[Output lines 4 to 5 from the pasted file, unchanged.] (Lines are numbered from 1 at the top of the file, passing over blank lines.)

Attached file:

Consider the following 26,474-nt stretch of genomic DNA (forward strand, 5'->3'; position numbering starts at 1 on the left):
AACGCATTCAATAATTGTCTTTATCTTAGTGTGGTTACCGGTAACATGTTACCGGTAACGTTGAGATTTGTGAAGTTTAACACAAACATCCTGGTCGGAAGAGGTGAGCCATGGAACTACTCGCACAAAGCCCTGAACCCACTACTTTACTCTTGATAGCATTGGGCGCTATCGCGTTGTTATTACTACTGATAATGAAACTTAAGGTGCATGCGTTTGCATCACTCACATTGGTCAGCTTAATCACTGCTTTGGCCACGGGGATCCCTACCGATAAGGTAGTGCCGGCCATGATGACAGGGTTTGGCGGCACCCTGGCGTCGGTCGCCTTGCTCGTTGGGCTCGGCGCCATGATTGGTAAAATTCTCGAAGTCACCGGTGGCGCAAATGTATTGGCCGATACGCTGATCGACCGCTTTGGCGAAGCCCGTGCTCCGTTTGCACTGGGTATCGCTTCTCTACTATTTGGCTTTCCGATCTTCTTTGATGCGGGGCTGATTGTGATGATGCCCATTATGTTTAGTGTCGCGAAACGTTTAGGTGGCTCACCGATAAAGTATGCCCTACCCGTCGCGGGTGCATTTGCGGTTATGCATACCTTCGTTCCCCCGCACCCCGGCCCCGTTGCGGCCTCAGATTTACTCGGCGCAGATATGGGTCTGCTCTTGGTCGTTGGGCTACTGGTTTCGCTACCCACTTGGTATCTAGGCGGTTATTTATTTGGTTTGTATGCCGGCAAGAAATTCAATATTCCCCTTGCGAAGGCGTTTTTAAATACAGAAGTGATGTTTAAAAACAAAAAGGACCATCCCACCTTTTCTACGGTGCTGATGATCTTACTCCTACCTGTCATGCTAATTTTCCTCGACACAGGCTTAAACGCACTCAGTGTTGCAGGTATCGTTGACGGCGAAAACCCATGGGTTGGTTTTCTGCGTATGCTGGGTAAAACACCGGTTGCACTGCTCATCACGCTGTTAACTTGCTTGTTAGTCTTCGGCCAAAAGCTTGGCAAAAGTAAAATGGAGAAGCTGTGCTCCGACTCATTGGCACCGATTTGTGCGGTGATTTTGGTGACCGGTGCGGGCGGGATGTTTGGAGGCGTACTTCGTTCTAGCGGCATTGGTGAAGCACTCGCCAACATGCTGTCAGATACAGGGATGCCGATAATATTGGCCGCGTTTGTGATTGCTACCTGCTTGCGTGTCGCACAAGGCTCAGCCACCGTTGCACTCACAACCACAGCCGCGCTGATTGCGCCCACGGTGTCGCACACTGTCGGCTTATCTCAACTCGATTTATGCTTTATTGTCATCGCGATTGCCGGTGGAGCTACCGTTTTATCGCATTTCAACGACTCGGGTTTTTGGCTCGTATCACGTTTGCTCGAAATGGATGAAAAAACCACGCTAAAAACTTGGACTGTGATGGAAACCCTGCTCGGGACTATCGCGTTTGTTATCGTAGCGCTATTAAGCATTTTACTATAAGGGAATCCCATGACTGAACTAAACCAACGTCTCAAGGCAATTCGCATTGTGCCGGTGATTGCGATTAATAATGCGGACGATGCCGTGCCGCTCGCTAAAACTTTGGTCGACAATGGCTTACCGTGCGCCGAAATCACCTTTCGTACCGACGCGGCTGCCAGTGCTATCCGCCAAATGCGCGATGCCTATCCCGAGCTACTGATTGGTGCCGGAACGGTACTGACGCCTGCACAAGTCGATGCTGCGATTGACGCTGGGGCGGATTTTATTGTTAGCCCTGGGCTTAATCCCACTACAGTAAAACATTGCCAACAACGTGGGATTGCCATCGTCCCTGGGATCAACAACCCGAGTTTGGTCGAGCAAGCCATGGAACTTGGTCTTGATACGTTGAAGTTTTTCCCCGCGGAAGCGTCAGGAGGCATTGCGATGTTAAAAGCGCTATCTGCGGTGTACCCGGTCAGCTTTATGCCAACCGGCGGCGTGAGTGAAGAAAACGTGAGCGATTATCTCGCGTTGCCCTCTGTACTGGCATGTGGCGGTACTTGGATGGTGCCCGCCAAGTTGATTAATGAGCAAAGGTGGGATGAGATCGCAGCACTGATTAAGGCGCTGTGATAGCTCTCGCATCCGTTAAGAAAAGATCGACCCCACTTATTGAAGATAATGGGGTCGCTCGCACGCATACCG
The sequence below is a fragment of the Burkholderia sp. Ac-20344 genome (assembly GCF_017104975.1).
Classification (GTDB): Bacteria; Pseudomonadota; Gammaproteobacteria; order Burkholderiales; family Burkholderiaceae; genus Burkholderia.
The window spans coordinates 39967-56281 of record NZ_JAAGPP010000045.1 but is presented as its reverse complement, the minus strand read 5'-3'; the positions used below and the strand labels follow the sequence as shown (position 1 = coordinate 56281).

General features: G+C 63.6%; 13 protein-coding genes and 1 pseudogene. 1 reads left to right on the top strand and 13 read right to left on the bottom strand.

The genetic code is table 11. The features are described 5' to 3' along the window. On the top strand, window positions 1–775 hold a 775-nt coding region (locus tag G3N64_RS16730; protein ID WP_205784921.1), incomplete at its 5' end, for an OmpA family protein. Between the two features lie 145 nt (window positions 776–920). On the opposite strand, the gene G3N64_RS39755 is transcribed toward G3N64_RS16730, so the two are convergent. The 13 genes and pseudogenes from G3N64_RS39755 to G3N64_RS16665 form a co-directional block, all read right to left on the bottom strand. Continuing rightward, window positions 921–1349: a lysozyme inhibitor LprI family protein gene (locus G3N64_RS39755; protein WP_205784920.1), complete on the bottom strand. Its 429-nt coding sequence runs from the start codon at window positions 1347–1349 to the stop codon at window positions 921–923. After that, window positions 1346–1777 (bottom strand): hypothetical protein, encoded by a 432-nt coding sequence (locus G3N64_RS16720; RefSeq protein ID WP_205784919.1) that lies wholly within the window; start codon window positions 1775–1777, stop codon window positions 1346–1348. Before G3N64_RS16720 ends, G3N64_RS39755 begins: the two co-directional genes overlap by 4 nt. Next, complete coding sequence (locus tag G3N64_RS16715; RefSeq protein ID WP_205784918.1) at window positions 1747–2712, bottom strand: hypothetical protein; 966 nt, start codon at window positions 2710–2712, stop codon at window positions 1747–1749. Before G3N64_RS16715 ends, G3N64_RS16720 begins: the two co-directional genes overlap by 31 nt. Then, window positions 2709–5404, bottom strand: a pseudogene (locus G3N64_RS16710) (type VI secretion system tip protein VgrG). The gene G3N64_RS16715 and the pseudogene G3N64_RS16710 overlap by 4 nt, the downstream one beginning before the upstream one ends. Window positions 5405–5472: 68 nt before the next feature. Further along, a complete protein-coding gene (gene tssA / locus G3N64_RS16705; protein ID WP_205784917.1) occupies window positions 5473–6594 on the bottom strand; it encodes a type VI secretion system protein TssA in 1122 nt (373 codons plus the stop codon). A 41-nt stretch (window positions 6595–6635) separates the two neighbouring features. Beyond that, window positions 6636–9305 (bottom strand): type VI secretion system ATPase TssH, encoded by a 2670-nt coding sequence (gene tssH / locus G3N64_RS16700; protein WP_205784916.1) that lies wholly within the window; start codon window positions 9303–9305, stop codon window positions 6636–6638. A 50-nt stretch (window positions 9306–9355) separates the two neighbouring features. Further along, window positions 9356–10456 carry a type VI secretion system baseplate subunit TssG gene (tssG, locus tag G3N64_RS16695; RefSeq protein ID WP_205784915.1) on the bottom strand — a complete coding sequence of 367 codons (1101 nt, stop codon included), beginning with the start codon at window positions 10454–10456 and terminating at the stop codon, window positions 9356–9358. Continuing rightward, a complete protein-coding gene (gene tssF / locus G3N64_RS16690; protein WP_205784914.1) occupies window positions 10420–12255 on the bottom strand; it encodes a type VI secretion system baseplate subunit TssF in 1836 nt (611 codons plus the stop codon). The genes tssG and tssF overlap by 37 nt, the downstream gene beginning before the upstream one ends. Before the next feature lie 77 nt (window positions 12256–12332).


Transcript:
Classification (GTDB): Bacteria; Pseudomonadota; Gammaproteobacteria; order Burkholderiales; family Burkholderiaceae; genus Burkholderia.
The window spans coordinates 39967-56281 of record NZ_JAAGPP010000045.1 but is presented as its reverse complement, the minus strand read 5'-3'; the positions used below and the strand labels follow the sequence as shown (position 1 = coordinate 56281).